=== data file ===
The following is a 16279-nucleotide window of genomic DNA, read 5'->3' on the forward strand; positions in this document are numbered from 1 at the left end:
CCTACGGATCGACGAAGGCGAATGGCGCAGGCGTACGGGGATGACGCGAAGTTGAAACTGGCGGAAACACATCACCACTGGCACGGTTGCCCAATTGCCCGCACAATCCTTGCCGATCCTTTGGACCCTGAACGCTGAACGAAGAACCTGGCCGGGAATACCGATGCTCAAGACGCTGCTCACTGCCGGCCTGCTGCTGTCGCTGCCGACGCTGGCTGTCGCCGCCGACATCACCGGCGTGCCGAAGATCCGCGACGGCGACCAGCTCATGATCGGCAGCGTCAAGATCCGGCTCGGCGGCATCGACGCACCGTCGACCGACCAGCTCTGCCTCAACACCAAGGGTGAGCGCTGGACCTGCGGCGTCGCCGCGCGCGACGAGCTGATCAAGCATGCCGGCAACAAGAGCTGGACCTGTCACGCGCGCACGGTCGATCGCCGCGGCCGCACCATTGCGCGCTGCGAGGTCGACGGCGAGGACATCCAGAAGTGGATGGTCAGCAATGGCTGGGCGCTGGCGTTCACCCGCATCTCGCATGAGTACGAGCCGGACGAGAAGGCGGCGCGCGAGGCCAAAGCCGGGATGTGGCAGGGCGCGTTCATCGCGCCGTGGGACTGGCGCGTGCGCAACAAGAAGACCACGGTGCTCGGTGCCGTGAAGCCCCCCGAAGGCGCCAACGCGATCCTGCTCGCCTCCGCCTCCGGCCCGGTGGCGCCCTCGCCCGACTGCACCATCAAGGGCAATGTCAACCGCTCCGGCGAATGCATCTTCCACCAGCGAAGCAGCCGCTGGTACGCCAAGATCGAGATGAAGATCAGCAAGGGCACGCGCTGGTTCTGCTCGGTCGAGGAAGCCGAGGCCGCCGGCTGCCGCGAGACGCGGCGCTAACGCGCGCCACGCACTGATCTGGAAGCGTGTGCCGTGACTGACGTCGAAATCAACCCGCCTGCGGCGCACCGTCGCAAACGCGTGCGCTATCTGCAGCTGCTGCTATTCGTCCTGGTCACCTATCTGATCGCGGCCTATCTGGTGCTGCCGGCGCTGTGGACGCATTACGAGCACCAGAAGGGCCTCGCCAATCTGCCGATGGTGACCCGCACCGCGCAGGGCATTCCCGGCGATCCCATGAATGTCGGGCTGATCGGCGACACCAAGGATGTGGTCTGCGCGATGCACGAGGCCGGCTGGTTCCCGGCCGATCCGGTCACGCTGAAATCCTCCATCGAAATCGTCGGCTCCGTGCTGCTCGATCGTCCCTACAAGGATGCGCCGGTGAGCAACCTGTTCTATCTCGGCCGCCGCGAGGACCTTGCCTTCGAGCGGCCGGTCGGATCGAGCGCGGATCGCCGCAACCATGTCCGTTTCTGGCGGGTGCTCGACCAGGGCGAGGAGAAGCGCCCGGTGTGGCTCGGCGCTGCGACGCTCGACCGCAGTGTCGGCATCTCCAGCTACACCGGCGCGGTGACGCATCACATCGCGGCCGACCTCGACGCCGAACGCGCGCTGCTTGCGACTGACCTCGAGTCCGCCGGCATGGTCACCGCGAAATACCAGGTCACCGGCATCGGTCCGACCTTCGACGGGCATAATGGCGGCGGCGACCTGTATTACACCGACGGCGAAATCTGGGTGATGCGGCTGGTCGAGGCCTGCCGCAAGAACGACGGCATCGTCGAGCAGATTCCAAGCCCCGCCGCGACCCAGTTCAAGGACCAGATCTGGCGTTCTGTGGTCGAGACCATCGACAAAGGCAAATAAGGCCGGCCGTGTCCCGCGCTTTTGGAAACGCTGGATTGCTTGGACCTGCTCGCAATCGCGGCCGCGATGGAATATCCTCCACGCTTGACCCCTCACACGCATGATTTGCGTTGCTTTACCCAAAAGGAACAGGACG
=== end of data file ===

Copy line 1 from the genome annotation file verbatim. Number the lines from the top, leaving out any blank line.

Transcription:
The following is a 16279-nucleotide window of genomic DNA, read 5'->3' on the forward strand; positions in this document are numbered from 1 at the left end: